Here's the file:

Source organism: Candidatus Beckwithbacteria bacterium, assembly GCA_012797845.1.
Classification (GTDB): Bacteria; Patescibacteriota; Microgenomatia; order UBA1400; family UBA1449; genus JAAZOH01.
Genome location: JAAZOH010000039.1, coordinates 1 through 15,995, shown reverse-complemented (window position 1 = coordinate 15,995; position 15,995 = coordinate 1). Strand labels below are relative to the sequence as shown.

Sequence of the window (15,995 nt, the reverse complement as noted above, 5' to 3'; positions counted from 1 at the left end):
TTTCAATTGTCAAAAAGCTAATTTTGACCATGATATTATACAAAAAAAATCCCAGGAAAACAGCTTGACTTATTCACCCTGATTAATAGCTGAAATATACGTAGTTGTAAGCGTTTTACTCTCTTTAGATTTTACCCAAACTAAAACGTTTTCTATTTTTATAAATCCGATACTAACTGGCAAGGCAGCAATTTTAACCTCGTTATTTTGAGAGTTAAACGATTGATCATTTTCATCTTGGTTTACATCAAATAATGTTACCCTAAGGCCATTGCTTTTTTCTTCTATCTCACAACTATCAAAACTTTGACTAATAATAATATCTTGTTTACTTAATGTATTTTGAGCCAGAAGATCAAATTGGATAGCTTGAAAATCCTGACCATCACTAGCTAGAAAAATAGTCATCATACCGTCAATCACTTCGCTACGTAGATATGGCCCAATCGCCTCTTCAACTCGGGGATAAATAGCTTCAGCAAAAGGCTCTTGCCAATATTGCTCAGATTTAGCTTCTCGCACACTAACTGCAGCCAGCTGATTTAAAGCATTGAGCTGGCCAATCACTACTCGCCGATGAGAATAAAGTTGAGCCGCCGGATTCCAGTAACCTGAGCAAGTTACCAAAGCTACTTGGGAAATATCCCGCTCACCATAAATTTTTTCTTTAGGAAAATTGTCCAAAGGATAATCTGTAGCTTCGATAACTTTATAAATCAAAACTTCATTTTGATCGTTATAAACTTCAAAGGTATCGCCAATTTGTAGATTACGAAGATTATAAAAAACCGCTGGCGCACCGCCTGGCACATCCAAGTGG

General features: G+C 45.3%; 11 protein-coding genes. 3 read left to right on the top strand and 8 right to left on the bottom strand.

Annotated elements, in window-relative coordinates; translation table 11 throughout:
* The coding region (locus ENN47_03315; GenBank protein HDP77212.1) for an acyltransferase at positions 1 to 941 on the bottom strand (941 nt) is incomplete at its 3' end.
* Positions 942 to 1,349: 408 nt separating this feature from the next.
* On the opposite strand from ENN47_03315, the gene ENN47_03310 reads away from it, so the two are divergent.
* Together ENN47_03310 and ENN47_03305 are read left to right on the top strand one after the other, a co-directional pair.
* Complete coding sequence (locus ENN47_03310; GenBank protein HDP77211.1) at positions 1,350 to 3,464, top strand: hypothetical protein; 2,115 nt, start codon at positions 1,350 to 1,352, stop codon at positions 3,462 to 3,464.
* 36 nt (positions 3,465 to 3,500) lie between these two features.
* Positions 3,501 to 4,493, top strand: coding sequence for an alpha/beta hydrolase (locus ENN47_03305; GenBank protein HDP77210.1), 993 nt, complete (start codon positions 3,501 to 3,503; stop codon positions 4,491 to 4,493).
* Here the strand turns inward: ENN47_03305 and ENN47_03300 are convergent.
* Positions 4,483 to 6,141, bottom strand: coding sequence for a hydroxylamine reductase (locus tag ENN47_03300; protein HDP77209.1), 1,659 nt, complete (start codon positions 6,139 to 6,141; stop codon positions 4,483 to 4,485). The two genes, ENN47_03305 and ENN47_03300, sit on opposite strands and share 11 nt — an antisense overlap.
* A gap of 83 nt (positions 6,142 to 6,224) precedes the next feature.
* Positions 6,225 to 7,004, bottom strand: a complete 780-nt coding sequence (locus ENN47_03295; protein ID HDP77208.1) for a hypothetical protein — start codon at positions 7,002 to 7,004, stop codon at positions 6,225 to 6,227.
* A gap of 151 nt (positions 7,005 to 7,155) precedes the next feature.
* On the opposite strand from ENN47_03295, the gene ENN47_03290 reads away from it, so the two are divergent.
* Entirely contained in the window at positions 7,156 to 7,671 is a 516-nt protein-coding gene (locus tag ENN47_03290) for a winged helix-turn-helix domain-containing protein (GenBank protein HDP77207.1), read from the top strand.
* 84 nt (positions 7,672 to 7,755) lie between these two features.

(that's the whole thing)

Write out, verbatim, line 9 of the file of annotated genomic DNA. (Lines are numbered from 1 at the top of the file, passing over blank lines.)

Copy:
* Positions 942 to 1,349: 408 nt separating this feature from the next.